Why Zero Knowledge Is the Antidote to Increased Crypto Regulation

By Valerii Brizhatiuk, Chief Product Officer & Co-Founder of Swisstronik

The European Union recently became the first major jurisdiction to introduce robust and comprehensive regulation for the cryptocurrency sector. The Markets in Crypto-Assets (MiCA) regulation encompasses long-debated issues at the heart of the industry, not least transparency, consumer protection, and anti-money laundering (AML), and is due to come into effect in late 2024.

MiCA has been warmly greeted by many in the crypto community, hailed as an ambitious legal framework that offers clarity to platforms, token issuers, and traders. Proponents say it lays the groundwork for further growth in an industry whose regulatory waters have been muddied for far too long. In the US, the Securities and Exchange Commission (SEC) even claims it can serve as a model for Stateside regulation.

But Wait, There’s a Catch

Despite the positive mood music, as things stand many blockchain projects and products will fall foul of the coming regulations due to their design. In particular, exchanges and money management services like custodial wallet providers will struggle to follow certain requirements laid down in the bill.

As noted in one review of MiCA, it “effectively limits the daily average number of transactions and trading volume associated to uses of EMTs (electronic money tokens) and ARTs (asset-referenced tokens) as means of exchange to 1 million and EUR 200 million, respectively.”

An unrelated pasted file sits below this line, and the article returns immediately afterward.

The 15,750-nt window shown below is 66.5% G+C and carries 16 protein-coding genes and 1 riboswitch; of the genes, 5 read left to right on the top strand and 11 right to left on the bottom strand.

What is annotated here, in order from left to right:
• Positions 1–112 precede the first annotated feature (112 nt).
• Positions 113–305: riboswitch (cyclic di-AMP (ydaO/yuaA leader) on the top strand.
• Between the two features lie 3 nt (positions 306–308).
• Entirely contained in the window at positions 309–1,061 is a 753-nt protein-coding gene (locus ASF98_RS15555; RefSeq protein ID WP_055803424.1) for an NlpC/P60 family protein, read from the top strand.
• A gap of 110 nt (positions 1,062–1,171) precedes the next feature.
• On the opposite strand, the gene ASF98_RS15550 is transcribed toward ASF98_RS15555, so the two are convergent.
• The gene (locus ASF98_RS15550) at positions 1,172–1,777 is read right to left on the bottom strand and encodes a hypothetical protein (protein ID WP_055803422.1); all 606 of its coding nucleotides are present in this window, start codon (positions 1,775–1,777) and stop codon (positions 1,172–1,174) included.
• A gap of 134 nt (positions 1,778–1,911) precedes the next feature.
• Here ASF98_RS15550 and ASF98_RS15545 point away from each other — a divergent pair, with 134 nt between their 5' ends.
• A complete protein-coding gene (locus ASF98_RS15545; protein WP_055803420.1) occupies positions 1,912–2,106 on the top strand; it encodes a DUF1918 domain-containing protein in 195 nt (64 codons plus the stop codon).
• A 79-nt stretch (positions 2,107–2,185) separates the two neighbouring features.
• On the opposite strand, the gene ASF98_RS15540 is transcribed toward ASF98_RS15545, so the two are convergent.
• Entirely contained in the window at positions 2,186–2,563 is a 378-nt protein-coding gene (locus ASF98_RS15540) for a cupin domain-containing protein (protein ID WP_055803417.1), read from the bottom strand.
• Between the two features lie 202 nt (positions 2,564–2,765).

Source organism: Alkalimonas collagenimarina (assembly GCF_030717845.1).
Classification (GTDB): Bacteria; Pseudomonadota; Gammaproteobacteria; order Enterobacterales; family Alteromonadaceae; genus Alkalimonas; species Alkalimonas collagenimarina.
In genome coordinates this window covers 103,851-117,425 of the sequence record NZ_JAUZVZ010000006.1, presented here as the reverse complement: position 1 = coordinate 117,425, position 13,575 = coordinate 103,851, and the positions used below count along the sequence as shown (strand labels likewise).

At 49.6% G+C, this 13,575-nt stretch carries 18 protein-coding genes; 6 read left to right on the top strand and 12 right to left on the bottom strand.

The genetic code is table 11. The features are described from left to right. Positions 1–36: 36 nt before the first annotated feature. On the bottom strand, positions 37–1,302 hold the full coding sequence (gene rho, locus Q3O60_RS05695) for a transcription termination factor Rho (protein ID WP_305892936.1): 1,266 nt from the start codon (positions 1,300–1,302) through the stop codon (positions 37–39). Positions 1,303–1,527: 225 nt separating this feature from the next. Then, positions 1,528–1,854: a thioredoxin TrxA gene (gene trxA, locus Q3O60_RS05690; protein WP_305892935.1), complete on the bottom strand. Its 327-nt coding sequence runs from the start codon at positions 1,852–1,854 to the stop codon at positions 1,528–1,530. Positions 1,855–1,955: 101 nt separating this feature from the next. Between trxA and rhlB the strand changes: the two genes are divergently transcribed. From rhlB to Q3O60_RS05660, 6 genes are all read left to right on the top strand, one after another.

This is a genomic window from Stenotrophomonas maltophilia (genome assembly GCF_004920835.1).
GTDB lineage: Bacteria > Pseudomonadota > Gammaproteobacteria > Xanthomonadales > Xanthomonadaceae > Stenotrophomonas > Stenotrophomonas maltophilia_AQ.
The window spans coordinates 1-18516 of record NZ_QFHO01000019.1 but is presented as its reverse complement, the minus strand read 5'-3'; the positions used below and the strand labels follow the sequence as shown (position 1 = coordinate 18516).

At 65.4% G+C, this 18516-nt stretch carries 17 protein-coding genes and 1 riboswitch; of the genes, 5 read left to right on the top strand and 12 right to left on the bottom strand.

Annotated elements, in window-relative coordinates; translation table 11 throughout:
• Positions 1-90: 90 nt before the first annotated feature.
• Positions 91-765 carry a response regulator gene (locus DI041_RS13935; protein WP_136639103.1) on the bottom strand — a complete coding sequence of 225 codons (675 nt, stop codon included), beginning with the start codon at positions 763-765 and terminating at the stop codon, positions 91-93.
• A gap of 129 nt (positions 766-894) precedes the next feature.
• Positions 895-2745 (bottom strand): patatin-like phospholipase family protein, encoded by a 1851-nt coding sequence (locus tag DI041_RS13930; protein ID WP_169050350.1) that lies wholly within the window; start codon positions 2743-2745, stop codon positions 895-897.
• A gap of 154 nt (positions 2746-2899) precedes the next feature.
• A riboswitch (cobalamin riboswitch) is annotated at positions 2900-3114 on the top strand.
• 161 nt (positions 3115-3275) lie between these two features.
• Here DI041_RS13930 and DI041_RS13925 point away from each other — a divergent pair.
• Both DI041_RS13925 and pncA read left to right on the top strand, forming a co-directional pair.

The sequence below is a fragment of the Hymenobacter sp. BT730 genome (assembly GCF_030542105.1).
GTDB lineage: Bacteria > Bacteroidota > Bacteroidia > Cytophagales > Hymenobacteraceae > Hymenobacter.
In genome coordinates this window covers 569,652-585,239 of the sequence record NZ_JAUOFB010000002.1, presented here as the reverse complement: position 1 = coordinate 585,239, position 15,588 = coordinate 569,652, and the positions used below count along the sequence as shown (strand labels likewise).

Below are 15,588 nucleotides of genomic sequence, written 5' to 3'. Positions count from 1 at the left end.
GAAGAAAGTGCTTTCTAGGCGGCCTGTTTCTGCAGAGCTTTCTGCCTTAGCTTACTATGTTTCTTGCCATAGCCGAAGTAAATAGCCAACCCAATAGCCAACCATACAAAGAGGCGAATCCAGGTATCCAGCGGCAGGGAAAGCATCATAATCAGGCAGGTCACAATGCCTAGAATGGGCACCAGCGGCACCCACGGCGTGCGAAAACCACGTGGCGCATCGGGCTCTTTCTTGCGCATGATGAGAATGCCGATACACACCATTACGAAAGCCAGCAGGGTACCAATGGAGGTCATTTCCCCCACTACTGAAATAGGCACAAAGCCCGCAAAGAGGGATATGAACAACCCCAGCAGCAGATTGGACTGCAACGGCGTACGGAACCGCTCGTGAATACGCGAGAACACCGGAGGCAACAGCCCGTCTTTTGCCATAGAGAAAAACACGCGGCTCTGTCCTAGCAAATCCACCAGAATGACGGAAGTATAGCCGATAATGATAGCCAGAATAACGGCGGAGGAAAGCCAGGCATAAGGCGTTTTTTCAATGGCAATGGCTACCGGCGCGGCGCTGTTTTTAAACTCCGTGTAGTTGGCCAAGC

MiCA also stipulates an obligation for EMTs and ARTs to abide by strict reserve requirements, to ensure issuers don’t suffer a liquidity shortfall if there is a run on assets. Again, as things stand this will be challenging to say the least for blockchain projects due to their design.

Even top stablecoin issuers like Tether (USDT) and USD Coin (USDC) have struggled to shrug off the notion that their stablecoin reserves are improperly managed. And in fact, the chair of the European Banking Authority (EBA), José Manuel Campa, recently said central banks should veto large stablecoins if they suspect they might upend monetary policy.

The question, then, is how blockchain projects and products can follow this new harmonized set of rules without commissioning wholesale updates of their products and services. Fortunately, there is a solution hiding in plain sight: zero-knowledge (ZK) technology.

Zero-Knowledge Tech Makes Regulation Easy

ZK tech, which emerged in the 1980s, represents an efficient and reliable way to verify information while maintaining privacy and security. In a nutshell, it enables one party to prove to another that something is true without disclosing any information.

Perhaps the best-known implementation of ZK tech, at least in a crypto context, is ZK-SNARKs, the cryptography underpinning privacy-preserving digital currency Zcash. Thanks to ZK-SNARK proofs, Zcash transactions are fully encrypted yet still verified as valid under the network’s consensus rules.